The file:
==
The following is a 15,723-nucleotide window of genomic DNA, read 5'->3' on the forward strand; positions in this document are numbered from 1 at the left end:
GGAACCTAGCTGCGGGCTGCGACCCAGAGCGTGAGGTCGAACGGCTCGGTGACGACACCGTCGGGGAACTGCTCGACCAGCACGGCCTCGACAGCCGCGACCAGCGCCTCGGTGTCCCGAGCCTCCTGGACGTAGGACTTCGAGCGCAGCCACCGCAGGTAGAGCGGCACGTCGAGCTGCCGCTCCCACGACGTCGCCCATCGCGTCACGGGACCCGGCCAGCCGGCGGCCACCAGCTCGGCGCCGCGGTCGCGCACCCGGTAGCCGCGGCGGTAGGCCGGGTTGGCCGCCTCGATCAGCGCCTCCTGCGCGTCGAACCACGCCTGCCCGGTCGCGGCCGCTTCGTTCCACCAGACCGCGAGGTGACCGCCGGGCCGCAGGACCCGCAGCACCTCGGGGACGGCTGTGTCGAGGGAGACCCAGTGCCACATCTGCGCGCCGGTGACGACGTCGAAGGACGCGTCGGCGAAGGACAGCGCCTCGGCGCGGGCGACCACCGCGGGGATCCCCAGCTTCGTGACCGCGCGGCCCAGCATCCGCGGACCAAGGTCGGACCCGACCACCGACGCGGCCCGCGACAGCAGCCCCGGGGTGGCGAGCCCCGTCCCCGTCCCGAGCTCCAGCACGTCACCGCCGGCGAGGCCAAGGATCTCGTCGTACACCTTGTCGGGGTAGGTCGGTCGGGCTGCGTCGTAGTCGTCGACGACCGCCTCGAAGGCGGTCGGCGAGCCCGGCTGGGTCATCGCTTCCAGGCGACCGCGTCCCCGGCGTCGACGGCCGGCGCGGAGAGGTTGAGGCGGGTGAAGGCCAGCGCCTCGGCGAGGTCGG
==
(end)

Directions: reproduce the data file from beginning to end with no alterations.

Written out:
The following is a 15,723-nucleotide window of genomic DNA, read 5'->3' on the forward strand; positions in this document are numbered from 1 at the left end:
GGAACCTAGCTGCGGGCTGCGACCCAGAGCGTGAGGTCGAACGGCTCGGTGACGACACCGTCGGGGAACTGCTCGACCAGCACGGCCTCGACAGCCGCGACCAGCGCCTCGGTGTCCCGAGCCTCCTGGACGTAGGACTTCGAGCGCAGCCACCGCAGGTAGAGCGGCACGTCGAGCTGCCGCTCCCACGACGTCGCCCATCGCGTCACGGGACCCGGCCAGCCGGCGGCCACCAGCTCGGCGCCGCGGTCGCGCACCCGGTAGCCGCGGCGGTAGGCCGGGTTGGCCGCCTCGATCAGCGCCTCCTGCGCGTCGAACCACGCCTGCCCGGTCGCGGCCGCTTCGTTCCACCAGACCGCGAGGTGACCGCCGGGCCGCAGGACCCGCAGCACCTCGGGGACGGCTGTGTCGAGGGAGACCCAGTGCCACATCTGCGCGCCGGTGACGACGTCGAAGGACGCGTCGGCGAAGGACAGCGCCTCGGCGCGGGCGACCACCGCGGGGATCCCCAGCTTCGTGACCGCGCGGCCCAGCATCCGCGGACCAAGGTCGGACCCGACCACCGACGCGGCCCGCGACAGCAGCCCCGGGGTGGCGAGCCCCGTCCCCGTCCCGAGCTCCAGCACGTCACCGCCGGCGAGGCCAAGGATCTCGTCGTACACCTTGTCGGGGTAGGTCGGTCGGGCTGCGTCGTAGTCGTCGACGACCGCCTCGAAGGCGGTCGGCGAGCCCGGCTGGGTCATCGCTTCCAGGCGACCGCGTCCCCGGCGTCGACGGCCGGCGCGGAGAGGTTGAGGCGGGTGAAGGCCAGCGCCTCGGCGAGGTCGG